“In effect, they’re going to Las Vegas,” says Frederick E. Rowe, a Dallas investor and the former chairman of the Texas Pension Review Board. “Double up to catch up.”

    Commodity futures, junk bonds, foreign stocks, mortgage-backed securities, leveraged investing, credit default swaps, exotic derivatives—are now all on the table for many desperate pension funds. But as any casino patron knows, for every winner, there are many losers. Vegas only exists because it is successful at separating gamblers from their money.

    It is time Americans pull their heads out of the sand. The current relatively light economic crisis is only the beginning. A stampede is headed this direction, and when the money is gone, many are going to get trampled.
    Last edited: Mar 11, 2010

  2. give me vtec

    give me vtec Active Member

    sounds about right to me... baby boomers are working longer and retiring later. That reality is felt especially hard by people like me that are just graduating from college with the expectations for a $60k + job, but in reality we are lucky to get a $20k job.... because that 60k position is still held by a guy who isnt going to retire because his 401k is down 50%.

    If you are making more than 6% annually on your stocks and 3% annually on your bonds you are looking good.

    The comparison to vegas is dead on...what do you expect. 30 years ago nobody wanted to work for the government... how do you think they changed that??? By promising the sky to the unions...
  3. Fabian

    Fabian Well-Known Member

    There is something else that's not mentioned in the report, and it has stupendously high operating costs - the American military industrial complex.

    Far more money has been diverted out of the economy to fund the technical edge that America requires to stay ahead of the rest of the world and even more serious is the cost of technology duplication as there are so many secret service agencies not sharing technological advances within the intelligence community.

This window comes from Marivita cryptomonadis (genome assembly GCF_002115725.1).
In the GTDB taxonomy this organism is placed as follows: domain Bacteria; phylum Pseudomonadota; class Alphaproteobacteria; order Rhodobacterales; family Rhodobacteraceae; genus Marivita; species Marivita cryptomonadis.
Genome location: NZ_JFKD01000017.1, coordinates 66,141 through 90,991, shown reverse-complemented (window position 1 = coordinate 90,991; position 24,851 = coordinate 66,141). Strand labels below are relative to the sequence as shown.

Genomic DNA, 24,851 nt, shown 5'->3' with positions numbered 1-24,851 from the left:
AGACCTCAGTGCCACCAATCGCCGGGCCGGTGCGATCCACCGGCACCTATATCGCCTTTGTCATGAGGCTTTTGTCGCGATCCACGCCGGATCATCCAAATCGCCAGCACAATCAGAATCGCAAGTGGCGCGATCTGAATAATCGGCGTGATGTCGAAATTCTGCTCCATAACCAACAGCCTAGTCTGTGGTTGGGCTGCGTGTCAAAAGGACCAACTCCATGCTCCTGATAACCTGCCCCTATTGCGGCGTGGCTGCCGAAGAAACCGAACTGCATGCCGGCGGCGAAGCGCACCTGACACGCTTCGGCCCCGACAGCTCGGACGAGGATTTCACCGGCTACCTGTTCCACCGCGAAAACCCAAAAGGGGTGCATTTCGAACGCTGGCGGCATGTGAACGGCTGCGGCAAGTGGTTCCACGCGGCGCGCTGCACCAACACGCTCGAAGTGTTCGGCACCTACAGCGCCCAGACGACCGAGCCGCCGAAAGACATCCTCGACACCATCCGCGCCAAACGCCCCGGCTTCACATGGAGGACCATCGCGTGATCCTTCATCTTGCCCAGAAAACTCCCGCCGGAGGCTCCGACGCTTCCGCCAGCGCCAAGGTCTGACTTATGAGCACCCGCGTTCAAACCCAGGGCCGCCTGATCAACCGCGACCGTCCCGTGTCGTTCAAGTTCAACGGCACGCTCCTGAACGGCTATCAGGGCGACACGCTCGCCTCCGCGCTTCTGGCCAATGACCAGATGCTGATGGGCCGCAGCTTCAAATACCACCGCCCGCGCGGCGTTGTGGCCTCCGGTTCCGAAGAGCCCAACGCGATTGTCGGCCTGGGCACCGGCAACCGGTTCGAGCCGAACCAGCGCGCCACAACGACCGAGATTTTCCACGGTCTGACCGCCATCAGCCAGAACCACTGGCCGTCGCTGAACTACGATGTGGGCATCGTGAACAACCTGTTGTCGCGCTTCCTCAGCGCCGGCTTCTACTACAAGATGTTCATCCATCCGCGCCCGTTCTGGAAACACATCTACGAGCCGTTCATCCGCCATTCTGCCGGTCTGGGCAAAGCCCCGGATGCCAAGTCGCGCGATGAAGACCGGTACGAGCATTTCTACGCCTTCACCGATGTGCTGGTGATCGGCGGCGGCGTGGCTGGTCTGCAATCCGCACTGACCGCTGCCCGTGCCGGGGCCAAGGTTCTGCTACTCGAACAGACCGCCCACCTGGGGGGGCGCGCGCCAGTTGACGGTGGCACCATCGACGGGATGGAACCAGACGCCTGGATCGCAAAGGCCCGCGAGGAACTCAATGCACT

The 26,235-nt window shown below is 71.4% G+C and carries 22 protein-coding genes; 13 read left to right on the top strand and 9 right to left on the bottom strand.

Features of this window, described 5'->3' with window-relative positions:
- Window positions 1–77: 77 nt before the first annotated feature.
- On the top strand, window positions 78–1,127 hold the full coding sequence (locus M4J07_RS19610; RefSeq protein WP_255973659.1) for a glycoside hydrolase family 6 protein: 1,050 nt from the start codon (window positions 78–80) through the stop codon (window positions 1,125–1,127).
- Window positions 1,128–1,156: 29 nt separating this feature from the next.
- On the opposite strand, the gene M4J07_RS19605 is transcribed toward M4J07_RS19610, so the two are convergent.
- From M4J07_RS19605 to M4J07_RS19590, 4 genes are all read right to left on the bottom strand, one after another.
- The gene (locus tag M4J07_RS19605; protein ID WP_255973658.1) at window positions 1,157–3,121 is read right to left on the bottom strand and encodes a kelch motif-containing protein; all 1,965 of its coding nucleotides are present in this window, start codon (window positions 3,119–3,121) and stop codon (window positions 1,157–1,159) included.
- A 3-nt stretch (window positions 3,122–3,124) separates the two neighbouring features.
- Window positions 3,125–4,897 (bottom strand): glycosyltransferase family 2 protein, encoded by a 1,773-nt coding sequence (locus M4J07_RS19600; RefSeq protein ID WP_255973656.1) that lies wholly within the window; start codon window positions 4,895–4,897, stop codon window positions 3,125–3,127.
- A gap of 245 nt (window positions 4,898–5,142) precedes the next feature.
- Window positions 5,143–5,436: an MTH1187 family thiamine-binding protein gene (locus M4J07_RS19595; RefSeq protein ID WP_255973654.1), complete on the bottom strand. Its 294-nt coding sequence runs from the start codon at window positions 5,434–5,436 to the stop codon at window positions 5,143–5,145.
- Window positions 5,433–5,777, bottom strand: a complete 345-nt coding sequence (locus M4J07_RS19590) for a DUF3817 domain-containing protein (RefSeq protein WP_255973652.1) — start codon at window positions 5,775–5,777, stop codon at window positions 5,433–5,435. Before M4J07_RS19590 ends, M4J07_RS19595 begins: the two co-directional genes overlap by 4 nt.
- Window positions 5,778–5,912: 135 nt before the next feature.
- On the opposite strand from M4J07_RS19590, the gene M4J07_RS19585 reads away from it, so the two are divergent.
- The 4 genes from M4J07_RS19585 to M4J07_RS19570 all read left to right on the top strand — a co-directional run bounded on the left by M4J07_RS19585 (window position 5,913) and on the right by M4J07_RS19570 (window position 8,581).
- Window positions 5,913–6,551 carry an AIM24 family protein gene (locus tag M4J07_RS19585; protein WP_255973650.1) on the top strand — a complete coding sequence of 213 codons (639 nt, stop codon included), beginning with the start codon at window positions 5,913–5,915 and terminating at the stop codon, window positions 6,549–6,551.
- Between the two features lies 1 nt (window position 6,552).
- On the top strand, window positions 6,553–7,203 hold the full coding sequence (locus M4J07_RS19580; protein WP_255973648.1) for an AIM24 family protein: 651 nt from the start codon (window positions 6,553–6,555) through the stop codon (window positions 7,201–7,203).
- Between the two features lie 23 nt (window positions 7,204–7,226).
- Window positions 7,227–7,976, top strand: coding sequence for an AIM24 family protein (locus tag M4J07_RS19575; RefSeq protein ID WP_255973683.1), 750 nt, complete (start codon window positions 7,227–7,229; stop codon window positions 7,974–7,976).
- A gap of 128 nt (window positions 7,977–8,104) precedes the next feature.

It's also another case of "Moore's Law" when it comes to funding requirements for the military, be it public face fighting senseless wars, in some cases it's simply a case of welfare checks being paid out to the technical guys to keep them in their jobs and keep their skills up to date, developing technology that's either outdated for the current political climate or simply not necessary for new and emerging threats.

    All that development has a huge and over burdening cost on the American economy and tax payer.
    I remember when the USS Enterprise visited Australia - it was mentioned that the cost for the ship to be sitting in port, just floating about and doing nothing at all was $250,000 per day and the daily sea going costs were terrifying.
    That's just one ship - my understanding is that the 7th fleet has more than one ship.

    When the money no longer flows to the Pentagon, what type of stick will the military use to keep it No 1 in the world as the global policeman.
    This has parallels with ancient Rome - it failed internally, then militarily and then it was finished.

    All i can say is that the Next 20 years are going to be a turbulent time in mans history.

    America is a great country but sadly it currently has 535 people who are taking 300,000,000 down the sink hole, and it need not be so.
    Although Australia is on the opposite side of the world to the U.S. we are closely linked through a global alliance, and what affects America also affects Australia; it may come as a tsunami without warning.

  4. P/C Geek

    P/C Geek New Member

    I come to this forum for motor bike info.Please go elsewhere for for this subject! Don't bum us out with this!
  5. Fabian

    Fabian Well-Known Member

    The post is from 2010, and placed in the off-topic section i.e. the non-motorised bicycle area of this forum.
    It's now 2016, and the post is still as relevant now, as it was in 2010.
  6. KCvale

    KCvale Motorized Bicycle Vendor

    L0ok at the last post date, 2010...
    You just revived a 6 year dead topic by posting in it to say not to do it.
  7. P/C Geek

    P/C Geek New Member

    Well I am new to this site and had not realized it was that old. Still, this is for motor bikes right? I happened to be 4 years retired and barely getting by.But I come here for escape. So WTF?
  8. P/C Geek

    P/C Geek New Member

    Anyway, very sorry I responded to this.
  9. butre

    butre Well-Known Member

    this is the off-topic section, it's meant for any content that isn't related to motorbikes.